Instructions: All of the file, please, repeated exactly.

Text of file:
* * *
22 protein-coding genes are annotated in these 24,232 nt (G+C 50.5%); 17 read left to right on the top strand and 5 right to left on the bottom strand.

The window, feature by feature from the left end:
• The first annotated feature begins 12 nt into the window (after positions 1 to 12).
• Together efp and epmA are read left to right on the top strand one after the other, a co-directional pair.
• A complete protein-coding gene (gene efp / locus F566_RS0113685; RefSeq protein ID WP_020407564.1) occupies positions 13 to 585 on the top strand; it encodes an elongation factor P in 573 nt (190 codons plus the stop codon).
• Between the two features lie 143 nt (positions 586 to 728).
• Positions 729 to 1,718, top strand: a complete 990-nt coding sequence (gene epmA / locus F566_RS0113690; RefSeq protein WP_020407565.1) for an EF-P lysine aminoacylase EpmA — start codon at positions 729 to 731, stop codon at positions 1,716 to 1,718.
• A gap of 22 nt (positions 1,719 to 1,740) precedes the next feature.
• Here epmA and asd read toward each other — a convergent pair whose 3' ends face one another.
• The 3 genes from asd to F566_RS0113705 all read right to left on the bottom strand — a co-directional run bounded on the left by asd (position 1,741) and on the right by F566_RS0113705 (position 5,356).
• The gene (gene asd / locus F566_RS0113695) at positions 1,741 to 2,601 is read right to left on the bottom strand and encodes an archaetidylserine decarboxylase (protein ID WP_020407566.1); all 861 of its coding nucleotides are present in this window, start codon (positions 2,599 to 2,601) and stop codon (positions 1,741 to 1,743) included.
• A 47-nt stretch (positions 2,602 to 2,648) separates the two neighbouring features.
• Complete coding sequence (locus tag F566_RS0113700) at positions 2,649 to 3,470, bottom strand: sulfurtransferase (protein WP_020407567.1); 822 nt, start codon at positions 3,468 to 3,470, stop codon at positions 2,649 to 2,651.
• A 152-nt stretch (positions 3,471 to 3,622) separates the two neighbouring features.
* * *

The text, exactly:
22 protein-coding genes are annotated in these 24,232 nt (G+C 50.5%); 17 read left to right on the top strand and 5 right to left on the bottom strand.

The window, feature by feature from the left end:
• The first annotated feature begins 12 nt into the window (after positions 1 to 12).
• Together efp and epmA are read left to right on the top strand one after the other, a co-directional pair.
• A complete protein-coding gene (gene efp / locus F566_RS0113685; RefSeq protein ID WP_020407564.1) occupies positions 13 to 585 on the top strand; it encodes an elongation factor P in 573 nt (190 codons plus the stop codon).
• Between the two features lie 143 nt (positions 586 to 728).
• Positions 729 to 1,718, top strand: a complete 990-nt coding sequence (gene epmA / locus F566_RS0113690; RefSeq protein WP_020407565.1) for an EF-P lysine aminoacylase EpmA — start codon at positions 729 to 731, stop codon at positions 1,716 to 1,718.
• A gap of 22 nt (positions 1,719 to 1,740) precedes the next feature.
• Here epmA and asd read toward each other — a convergent pair whose 3' ends face one another.
• The 3 genes from asd to F566_RS0113705 all read right to left on the bottom strand — a co-directional run bounded on the left by asd (position 1,741) and on the right by F566_RS0113705 (position 5,356).
• The gene (gene asd / locus F566_RS0113695) at positions 1,741 to 2,601 is read right to left on the bottom strand and encodes an archaetidylserine decarboxylase (protein ID WP_020407566.1); all 861 of its coding nucleotides are present in this window, start codon (positions 2,599 to 2,601) and stop codon (positions 1,741 to 1,743) included.
• A 47-nt stretch (positions 2,602 to 2,648) separates the two neighbouring features.
• Complete coding sequence (locus tag F566_RS0113700) at positions 2,649 to 3,470, bottom strand: sulfurtransferase (protein WP_020407567.1); 822 nt, start codon at positions 3,468 to 3,470, stop codon at positions 2,649 to 2,651.
• A 152-nt stretch (positions 3,471 to 3,622) separates the two neighbouring features.